Hacker-in-Residence: Wireless Weather Station

We have a new friend! His name is Matthew Burmeister, and he loves the weather. We also have some updates on our past hackers!

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Do you guys know what time it is? I will just tell you: It’s hacker time. We’re excited to have Matthew Burmeister here, now, at this very moment, in the cave of magic that is our Engineering department, working on an internet-enabled wireless weather station. Who isn’t interested in the weather? No one, that’s who. Matthew is a rad human being who harbors a fear of rollercoasters (legitimate), and a desire for the power of technopathy (useful). Let’s learn more about Matthew Burmeister, weather enthusiast:

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As you may have guessed, this is Matthew Burmeister.

Can you share your background, interests, and some favorite past projects?

I have been working with electronics for about 8+ years now. I have no formal education in the field; everything I know is self-education from various resources. My interests are quite vast (it might be easier to name what I don’t like), but some would be electronics, photography and medicine.

One of my favorite projects would have to be, oddly enough, just a 555 Timer IC operating in Astable mode. It was my first project and is what got me interested in embedded electronics to begin with.

How and why did you get involved in SparkFun’s Hacker-in-Residence program?

I was just browsing SparkFun and noticed an extra link on the footer. I applied via the web form and a month later, I’m here. I applied for the HiR program because I have been wanting to write a tutorial on SparkFun, and it seemed like the perfect solution.

HiR and similar programs allow people who don’t have the resources to build a project that they have been wanting to do. It fosters a environment for innovation on both sides, and allows your geek to shine.

What is the project you’ll be working on at SparkFun, and how long will you be here? Why did you choose this project?

I will be working on an internet-enabled wireless weather station. It would transmit live weather data to Wunderground’s Personal Weather Station Network and (maybe) host a status page. I’ll be here at SFE for about three weeks.

I chose this project for a few reasons:

  • It would make for a great tutorial for SFE (I’ve always wanted to write one)
  • I needed a weather station
  • I’ve wanted to see those weather meters put to good use for a long time now

Thanks Matthew, we’re happy to have you!

Updates! Updates! A lot of people have asked for news on our past hackers and their projects, and we have some for you! Sophi Kravitz, who joined us in October to work with Neurosky’s brainwave headset, has finished her tutorial on hacking the MindWave Mobile; and Julián da Silva Gillig, who joined us last month from Argentina, has successfully integrated our RedBot and RedBoard platforms to the miniBloq programming environment - GitHub repository here - and developed examples and sample code for virtually all the RedBot functions! Stupendous work, friends, and we’ll continue to update you on past hackers' projects as they’re completed!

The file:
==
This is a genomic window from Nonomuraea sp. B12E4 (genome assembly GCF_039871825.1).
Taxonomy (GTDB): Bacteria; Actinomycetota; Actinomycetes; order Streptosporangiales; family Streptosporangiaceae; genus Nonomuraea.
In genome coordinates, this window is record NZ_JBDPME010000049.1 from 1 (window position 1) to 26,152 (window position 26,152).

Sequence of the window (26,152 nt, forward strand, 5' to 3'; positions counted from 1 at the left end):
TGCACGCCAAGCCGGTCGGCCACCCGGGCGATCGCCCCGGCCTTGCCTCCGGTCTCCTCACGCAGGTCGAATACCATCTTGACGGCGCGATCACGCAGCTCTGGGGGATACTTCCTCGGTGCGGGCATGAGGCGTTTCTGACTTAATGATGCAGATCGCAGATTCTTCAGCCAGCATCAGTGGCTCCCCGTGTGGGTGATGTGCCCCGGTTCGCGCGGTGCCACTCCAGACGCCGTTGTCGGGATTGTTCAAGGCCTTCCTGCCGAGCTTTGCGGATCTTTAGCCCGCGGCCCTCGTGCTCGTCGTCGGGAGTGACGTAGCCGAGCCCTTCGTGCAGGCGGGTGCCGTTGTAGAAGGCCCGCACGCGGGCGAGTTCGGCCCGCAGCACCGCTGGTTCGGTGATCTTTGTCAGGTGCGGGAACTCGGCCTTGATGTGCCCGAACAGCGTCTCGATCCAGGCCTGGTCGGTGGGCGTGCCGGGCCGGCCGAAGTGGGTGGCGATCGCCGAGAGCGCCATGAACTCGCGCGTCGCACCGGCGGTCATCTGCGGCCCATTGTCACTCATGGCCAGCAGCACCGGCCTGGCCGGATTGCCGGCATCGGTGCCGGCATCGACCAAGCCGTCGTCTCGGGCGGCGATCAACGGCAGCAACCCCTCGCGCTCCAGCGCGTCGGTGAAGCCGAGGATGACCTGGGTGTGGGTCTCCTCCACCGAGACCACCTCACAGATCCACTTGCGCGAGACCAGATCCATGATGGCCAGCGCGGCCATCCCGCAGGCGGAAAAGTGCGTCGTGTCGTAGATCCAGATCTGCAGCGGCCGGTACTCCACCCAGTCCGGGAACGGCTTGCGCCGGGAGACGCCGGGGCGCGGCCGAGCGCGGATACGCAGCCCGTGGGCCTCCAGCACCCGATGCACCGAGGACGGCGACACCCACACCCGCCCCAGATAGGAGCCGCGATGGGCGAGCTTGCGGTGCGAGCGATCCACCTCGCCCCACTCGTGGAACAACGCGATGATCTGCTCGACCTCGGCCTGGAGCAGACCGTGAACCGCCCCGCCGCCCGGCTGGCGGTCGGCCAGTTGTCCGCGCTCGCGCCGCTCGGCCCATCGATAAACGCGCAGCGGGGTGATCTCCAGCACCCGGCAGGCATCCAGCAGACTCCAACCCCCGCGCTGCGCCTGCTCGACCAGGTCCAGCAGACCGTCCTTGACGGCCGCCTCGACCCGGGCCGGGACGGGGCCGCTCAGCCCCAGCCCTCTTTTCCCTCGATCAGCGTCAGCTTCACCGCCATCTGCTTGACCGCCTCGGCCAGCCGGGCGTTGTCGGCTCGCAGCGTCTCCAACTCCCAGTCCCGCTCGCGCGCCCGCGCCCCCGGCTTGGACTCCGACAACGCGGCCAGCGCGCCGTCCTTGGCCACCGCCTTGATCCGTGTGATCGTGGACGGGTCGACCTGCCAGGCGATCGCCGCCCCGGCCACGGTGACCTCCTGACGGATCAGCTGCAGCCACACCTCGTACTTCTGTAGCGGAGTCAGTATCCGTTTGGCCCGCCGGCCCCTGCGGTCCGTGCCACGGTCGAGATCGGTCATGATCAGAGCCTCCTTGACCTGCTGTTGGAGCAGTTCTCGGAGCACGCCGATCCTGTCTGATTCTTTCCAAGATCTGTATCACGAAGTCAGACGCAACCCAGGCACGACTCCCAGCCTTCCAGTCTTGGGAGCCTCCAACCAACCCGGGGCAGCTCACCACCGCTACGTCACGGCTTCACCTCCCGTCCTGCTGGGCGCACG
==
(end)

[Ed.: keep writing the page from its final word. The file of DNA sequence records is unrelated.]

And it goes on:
Comments 11 comments

  • Cool, I have already designed, built and mostly programed a wireless internet connected weather station. Most of my project works except for some barometer readings, LCD display and the internet upload. I am still working on it slowly. Can’t wait to see what you build, maybe I will finally have the inspiration to finish mine. I have not posted my code yet, but some documents from my design (like schematics and datasheets) are here on github. https://github.com/skyfly200/Wireless-Arduino-Weather-Station

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  • I’ve been anxiously awaiting this for several weeks now. Anybody have status?

    • We are still waiting for the final project information. Hopefully we can get an update posted soon!

  • Great Project! I designed and built a WiFi based station complete with high resolution sensors that reports to various data ingestion services and has a web interface for local or remote read out and control. See here http://wws.us.to and http://kcaconco18.us.to . I found it to be difficult to compete with the prices of ready made, all in one stations however.

    Unfortunately Sparkfun wasn’t interested in the project when I proposed it to them last summer……

  • I have a wireless station built a few years ago based on 1-wire sensors and Xbee modules for communication. The anemometer and wind direction (AAG sensors ??) are going bad so I hope to integrate the Sparkfun weather devices into the system.

  • Good luck! I’m right along with you…..ordered the weather sensor station and a couple of XBee’s a few days ago.

  • Interesting to see that I’m not the only one thinking about designing my own weatherstation :-) I’ve started to collect some information mainly for personal use, but feel free to take a look to see if you find something interesting: http://weatherhelge.wordpress.com/


  • In case you are interested, you can take a look at my weather station project using Arduino: http://kawasemicorp.com/dalton/index.html

    It’s been working (more or less ;) ) for almost 4 years, and it uses the now not available anymore WiShield. I’m planning to move it to a Yun in the future.

  • Awesome project; building a weather station has been on my to do list of personal projects for a while now – maybe this will motivate me to get to it. I look forward to reading your results!

  • Congrats, Matthew. Anyone who gets nostalgic over a 555 is okay in my book. Good luck with the project1

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